The Atlanta Journal-Constitution is presenting a series of columns from our staff detailing the five most memorable games they have covered in their careers.
I haven’t been here since 1984 like the legendary Mark Bradley.
The second half of my journalism career started in late 2003 when I was hired by The Atlanta Journal-Constitution to cover high schools in Gwinnett County.
I covered South Gwinnett High’s “Sweet” Lou Williams and saw him drop 39 points on Tift County to win the state title in 2004. Future NFL star Jared Cook was jumping out the gym for North Gwinnett and Brad Lester was toting the football for Cecil Flowe’s Parkview team.
There was also a freshman lady hoopster named Maya Moore over at Collins Hill.
I’d been away from sports reporting since covering the 2000 Sydney Olympics for The Milwaukee Journal-Sentinel. Having been admitted to practice law in the fine state of Wisconsin, I was practicing law and working at Lexis-Nexis. We moved to Atlanta for my wife’s job. I had taken her to frigid Milwaukee, so it was only fair to sign off on the Atlanta move.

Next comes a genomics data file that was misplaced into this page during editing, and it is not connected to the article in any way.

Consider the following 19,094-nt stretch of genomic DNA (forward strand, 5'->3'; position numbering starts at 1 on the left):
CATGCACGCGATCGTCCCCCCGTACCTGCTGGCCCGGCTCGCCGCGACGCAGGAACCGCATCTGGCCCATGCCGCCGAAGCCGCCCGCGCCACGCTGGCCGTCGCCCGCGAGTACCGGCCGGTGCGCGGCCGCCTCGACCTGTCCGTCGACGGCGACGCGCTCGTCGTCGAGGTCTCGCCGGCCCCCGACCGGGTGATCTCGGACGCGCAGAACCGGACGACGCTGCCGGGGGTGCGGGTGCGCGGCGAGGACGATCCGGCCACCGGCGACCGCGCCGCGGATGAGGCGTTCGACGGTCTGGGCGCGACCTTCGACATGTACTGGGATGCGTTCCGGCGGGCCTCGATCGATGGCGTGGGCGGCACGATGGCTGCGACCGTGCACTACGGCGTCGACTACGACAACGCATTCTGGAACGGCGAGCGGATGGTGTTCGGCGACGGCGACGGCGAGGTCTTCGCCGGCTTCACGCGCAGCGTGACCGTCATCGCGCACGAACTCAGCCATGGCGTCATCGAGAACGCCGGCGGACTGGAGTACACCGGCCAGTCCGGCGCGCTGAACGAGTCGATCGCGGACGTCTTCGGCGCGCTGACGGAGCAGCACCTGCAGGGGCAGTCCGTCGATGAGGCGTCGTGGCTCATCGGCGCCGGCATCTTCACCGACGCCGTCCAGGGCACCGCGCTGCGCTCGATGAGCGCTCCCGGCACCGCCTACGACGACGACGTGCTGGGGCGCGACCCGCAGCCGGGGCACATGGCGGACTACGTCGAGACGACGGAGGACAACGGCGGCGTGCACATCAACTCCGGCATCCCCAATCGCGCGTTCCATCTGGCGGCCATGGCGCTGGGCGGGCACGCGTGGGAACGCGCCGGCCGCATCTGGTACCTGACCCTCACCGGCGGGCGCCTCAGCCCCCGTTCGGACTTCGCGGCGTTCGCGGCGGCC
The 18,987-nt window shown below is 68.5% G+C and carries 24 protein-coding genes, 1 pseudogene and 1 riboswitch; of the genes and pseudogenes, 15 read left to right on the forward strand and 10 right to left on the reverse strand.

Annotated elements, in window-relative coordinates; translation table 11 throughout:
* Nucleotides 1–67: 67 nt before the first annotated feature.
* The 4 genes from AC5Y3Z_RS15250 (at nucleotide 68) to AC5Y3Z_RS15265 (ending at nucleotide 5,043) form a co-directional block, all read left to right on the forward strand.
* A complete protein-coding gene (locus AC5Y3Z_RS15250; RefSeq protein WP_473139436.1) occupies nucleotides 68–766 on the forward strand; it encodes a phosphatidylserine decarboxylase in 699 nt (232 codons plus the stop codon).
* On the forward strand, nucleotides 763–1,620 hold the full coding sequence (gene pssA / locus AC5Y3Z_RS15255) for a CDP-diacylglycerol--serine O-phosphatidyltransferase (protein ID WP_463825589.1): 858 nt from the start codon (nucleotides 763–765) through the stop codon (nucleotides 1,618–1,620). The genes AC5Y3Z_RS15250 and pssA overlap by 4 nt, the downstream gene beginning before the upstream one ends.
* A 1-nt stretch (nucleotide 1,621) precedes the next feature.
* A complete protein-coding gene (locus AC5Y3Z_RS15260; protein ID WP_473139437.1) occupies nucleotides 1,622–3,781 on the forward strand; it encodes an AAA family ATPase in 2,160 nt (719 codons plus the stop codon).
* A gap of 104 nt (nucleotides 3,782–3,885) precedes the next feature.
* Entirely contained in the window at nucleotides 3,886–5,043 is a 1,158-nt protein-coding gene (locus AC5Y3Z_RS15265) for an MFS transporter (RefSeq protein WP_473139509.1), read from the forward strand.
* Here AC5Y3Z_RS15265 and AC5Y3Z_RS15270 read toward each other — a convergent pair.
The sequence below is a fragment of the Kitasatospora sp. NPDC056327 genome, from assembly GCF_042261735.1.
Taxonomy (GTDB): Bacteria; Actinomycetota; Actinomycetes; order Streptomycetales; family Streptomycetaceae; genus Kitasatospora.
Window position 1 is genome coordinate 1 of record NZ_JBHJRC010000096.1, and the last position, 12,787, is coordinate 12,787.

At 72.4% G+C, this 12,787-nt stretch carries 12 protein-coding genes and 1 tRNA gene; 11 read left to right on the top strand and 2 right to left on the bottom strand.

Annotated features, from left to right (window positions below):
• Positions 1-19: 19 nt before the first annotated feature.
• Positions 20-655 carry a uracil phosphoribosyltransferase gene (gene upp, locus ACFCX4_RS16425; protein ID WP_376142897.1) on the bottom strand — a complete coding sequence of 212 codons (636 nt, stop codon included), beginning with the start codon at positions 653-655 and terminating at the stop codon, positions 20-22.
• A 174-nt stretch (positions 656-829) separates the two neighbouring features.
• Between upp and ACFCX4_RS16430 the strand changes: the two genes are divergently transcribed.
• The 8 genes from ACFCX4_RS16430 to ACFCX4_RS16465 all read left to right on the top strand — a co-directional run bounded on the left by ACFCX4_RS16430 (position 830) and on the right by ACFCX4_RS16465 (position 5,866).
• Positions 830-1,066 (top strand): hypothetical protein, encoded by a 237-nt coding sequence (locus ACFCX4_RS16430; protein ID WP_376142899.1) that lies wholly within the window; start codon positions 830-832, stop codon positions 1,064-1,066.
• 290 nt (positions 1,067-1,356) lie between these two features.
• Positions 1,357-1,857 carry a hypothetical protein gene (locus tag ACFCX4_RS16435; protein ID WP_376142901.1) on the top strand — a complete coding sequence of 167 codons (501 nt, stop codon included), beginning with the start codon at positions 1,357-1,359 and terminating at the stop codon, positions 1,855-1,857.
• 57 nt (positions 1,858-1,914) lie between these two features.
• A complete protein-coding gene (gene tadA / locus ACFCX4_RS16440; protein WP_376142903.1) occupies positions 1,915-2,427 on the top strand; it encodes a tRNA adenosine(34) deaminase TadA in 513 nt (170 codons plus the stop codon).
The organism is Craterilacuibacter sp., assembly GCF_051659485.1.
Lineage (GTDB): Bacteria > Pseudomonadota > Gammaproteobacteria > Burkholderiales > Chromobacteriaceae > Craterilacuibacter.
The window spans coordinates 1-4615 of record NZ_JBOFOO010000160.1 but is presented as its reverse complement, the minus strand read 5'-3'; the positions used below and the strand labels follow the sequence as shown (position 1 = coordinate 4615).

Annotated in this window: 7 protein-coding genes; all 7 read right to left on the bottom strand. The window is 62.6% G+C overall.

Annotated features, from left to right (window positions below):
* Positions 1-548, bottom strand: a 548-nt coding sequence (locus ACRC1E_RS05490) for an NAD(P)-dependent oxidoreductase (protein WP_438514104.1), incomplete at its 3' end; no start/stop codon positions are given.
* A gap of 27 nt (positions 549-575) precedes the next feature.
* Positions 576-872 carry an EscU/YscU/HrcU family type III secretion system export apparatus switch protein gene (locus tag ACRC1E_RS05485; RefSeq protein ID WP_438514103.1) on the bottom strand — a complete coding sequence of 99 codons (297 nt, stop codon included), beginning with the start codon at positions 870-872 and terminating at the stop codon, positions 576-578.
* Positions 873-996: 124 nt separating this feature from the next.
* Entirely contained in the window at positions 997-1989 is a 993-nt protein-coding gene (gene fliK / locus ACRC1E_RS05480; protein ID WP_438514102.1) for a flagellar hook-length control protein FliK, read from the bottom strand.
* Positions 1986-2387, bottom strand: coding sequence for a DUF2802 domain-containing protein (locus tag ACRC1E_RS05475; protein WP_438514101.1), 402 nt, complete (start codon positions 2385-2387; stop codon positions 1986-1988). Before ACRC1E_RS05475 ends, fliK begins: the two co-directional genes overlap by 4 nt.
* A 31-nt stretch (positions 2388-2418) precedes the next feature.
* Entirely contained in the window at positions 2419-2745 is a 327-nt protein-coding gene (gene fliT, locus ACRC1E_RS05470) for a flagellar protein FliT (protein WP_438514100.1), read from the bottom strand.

I didn’t plan on missing the Georgia attorney’s exam by one point.
So, I was helping out at my friend’s law firm, helping him sue the post office and other entities violating Title VII laws. Employment discrimination became a little boring. The long-term money was probably going to be better, but after climbing the sports writing ranks from roundup desk person at the Charlotte Observer to covering the Olympics, I’d missed the sports writing game.
There was also a fun stop in between Charlotte and Milwaukee at The Cincinnati Enquirer, where I covered high schools, Ohio State football and basketball and some NFL. Also, graduated from the University of Cincinnati’s College of Law School (more on that later) and met my wife, Deborah in the Queen City.
So, I took the job covering high schools again, and treated every day like I was covering the Super Bowl. I’d already covered two different franchises, the Bengals and Packers, who went to the Super Bowl, with the Packers winning Super Bowl XXXI.
So, my list of the five greatest games and events of my career is a mixture of things from national events I covered to some of the highlights/lowlights from the Atlanta Falcons beat, which I’ve covered since 2005 and as the main beat reporter since 2008.
Here we go:
No. 5. April 5, 1993: North Carolina 77, Michigan 71. The Fab Five ran out of timeouts. The previous college basketball season, I was the Ohio State beat writer for The Enquirer. The Buckeyes, led by Jim Jackson, beat Michigan twice during regular season on their way to the Big 10 title during the Fab Five’s freshman year.